The pharmacy regulator has started an inquiry into a Dublin chemist that refused to give an emergency adrenaline pen to a mother whose 14-year-old daughter died minutes later on the street because of a nut allergy.
The Pharmacy Society of Ireland’s inspection and enforcement unit visited the Hamilton Long chemist on O’Connell Street yesterday.
Under 2003 Medicinal Products ‘emergency supply’ regulations, pharmacists are allowed in emergency circumstances “to supply certain prescription-only medicines without a prescription”.
Last night, the PSI said “it would not be appropriate at this time to comment further”.
Emma Sloan mistakenly ate a nut-containing sauce at a Chinese restaurant in Dublin earlier on Thursday night and quickly began to have problems breathing.
Her mother rushed to the nearest chemist but the pharmacist refused to give the adrenaline injection without a prescription.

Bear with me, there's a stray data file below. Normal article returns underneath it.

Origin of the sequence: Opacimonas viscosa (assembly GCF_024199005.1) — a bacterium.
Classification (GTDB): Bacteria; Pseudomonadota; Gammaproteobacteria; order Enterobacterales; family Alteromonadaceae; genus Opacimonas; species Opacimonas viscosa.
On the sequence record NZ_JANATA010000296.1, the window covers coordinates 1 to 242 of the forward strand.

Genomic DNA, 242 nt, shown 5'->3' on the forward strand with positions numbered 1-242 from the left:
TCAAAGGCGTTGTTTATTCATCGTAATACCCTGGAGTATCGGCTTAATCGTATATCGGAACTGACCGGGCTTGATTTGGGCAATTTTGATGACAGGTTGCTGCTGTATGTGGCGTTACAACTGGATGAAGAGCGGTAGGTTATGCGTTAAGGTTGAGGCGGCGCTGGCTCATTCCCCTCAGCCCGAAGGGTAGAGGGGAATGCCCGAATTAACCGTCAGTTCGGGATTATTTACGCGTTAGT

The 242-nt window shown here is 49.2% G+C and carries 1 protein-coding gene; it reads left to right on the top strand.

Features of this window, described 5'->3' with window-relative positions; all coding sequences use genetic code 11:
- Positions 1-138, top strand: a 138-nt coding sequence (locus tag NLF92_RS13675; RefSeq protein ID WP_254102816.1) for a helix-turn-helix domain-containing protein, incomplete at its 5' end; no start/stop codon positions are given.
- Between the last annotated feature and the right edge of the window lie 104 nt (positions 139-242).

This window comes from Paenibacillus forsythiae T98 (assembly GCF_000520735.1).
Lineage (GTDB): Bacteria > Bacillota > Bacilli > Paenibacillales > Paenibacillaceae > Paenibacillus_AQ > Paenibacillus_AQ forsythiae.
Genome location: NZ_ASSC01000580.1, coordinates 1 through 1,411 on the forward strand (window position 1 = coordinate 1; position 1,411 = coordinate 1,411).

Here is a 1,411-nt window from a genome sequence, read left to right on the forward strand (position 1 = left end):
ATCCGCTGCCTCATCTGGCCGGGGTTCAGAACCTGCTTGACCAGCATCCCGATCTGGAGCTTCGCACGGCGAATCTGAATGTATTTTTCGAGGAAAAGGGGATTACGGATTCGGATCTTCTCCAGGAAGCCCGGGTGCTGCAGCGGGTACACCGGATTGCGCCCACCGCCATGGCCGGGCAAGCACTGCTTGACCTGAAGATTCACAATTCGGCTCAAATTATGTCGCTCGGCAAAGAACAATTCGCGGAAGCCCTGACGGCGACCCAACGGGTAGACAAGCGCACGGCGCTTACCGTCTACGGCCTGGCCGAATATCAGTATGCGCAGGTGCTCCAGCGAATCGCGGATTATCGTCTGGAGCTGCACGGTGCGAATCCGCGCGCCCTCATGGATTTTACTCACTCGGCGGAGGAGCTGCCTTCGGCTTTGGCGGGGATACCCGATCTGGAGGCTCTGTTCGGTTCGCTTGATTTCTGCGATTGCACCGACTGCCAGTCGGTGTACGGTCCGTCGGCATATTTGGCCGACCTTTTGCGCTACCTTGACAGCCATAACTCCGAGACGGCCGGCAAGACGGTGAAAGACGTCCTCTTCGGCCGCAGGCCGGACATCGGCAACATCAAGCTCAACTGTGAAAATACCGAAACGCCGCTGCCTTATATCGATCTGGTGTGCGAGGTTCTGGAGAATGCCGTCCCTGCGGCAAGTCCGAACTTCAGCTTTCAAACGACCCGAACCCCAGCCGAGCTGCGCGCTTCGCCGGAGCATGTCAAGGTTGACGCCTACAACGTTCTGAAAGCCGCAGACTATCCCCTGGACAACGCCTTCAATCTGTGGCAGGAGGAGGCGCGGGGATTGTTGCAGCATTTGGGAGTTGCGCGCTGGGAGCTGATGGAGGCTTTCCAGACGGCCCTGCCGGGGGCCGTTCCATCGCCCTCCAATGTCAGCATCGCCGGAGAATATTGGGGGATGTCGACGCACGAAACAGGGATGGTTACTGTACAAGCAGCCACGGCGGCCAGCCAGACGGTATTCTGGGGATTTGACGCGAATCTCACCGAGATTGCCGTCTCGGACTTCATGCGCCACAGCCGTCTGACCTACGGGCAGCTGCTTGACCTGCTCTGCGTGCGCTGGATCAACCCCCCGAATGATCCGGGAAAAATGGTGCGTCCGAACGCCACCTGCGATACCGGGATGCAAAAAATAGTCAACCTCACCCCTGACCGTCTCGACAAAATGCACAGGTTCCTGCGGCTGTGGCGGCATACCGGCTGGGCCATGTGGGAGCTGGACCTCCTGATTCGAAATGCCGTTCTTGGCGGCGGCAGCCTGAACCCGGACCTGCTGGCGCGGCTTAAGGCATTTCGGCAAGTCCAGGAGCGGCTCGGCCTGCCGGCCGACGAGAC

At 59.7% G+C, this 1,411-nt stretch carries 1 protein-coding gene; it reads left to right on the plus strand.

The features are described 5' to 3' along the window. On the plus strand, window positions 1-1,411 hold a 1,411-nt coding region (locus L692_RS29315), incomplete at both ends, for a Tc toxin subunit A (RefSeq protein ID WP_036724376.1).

Instead, the mother was told to bring the girl to the nearest A&E but there wasn’t enough time and she stopped breathing.
The family had been having a Christmas dinner at Jimmy Chung’s restaurant on Eden Quay, but never saw a notice at the buffet which specified the satay sauce contained peanuts.
Emma did not have her ‘epipen’ device with her.
Consultant paediatrician allergist, Jonathan Hourihane, said Emma’s death was the “first death of a child from a severe allergy [anaphylaxis] in years”.
Meanwhile, it has emerged that despite being aware since November of defects in another pen used to administer adrenaline to those in anaphylactic shock, the Irish Medicines Board didn’t issue a recall of the pen.
A recall of the product was issued in the UK nearly two weeks ago as their manufacturers had revealed the injectors’ needles may have become bent during production meaning they can’t deliver the required adrenaline dose.
The issue affected less than 1% of pens in the affected batches.
Last night, An IMB spokeswoman said: “Given the low incidence of the defect as well as the importance of ensuring the continued availability of this medicine, it was considered that a recall should not be initiated until replacement stock becomes available.”
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